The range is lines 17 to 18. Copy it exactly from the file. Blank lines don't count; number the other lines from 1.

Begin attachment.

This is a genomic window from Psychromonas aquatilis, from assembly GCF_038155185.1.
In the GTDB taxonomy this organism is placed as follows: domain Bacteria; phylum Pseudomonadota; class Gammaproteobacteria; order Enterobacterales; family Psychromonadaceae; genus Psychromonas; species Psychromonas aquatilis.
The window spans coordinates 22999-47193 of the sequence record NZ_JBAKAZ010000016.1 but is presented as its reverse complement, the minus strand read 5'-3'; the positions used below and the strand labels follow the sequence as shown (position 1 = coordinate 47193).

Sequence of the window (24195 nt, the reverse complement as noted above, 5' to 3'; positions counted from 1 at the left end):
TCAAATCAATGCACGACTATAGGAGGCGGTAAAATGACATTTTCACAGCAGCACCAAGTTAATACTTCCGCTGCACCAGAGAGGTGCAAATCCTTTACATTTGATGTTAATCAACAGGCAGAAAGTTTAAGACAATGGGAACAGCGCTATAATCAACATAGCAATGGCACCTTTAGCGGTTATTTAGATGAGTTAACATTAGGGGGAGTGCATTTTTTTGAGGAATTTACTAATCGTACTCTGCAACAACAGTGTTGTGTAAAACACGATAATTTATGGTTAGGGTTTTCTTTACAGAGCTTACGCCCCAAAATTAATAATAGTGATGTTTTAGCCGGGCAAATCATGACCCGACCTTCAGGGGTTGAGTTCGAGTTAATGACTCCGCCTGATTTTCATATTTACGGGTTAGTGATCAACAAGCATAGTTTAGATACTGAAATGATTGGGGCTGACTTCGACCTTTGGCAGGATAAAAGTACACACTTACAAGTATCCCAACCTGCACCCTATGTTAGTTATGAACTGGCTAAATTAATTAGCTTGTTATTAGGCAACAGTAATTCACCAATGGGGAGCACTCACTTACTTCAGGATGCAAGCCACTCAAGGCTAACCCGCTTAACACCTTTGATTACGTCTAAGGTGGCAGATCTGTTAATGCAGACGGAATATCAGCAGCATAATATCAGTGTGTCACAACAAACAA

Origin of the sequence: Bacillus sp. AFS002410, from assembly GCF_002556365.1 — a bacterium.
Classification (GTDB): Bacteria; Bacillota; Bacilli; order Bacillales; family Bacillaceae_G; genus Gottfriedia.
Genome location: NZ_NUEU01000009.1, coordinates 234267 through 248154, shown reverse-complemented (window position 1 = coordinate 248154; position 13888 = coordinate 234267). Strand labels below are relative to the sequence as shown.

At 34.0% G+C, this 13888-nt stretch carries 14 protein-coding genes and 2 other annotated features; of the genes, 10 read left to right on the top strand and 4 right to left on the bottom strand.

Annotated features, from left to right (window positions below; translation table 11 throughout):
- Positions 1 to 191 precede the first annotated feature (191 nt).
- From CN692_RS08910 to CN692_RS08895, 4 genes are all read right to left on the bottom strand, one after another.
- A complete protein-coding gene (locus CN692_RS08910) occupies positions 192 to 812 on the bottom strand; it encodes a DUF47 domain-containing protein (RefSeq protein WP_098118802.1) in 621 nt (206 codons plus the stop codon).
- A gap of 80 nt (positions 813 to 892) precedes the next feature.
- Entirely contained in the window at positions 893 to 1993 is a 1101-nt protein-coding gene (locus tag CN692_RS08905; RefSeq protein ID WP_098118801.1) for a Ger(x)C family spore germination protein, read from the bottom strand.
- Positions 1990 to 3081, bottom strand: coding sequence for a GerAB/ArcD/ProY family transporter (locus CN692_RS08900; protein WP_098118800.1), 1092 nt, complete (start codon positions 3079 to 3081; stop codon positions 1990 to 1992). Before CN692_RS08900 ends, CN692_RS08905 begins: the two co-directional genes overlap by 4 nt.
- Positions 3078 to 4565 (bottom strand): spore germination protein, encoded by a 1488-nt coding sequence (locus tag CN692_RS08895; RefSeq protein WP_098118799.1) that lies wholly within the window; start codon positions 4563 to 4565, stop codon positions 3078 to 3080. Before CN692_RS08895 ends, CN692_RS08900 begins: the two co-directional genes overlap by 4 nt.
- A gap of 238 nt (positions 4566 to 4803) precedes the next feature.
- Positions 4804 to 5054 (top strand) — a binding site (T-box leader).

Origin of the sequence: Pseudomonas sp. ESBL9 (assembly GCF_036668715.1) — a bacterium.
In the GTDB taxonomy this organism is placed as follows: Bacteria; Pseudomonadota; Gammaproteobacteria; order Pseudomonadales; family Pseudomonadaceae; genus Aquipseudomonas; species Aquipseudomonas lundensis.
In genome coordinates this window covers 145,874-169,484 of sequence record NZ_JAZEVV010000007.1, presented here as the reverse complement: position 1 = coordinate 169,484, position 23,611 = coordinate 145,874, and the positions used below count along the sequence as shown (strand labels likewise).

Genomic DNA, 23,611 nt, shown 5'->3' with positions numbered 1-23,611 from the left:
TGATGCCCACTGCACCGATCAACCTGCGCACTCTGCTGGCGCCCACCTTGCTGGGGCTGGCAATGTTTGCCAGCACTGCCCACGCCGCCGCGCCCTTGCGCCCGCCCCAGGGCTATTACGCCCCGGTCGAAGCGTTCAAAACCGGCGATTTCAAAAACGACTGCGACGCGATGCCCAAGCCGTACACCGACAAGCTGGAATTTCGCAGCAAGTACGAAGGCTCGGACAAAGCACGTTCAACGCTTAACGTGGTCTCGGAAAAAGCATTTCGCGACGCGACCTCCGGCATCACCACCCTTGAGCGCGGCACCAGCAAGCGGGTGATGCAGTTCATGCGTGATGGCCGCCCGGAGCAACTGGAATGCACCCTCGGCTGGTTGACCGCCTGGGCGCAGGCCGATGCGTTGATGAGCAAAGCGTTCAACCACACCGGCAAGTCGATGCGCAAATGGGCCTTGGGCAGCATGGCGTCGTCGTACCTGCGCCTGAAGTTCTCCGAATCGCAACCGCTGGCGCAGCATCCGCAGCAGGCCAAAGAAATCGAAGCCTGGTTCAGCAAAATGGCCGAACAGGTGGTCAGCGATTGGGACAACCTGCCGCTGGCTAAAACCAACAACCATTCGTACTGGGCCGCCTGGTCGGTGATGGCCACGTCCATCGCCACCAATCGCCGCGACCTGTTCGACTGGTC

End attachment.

- Positions 3078 to 4565 (bottom strand): spore germination protein, encoded by a 1488-nt coding sequence (locus tag CN692_RS08895; RefSeq protein WP_098118799.1) that lies wholly within the window; start codon positions 4563 to 4565, stop codon positions 3078 to 3080. Before CN692_RS08895 ends, CN692_RS08900 begins: the two co-directional genes overlap by 4 nt.
- A gap of 238 nt (positions 4566 to 4803) precedes the next feature.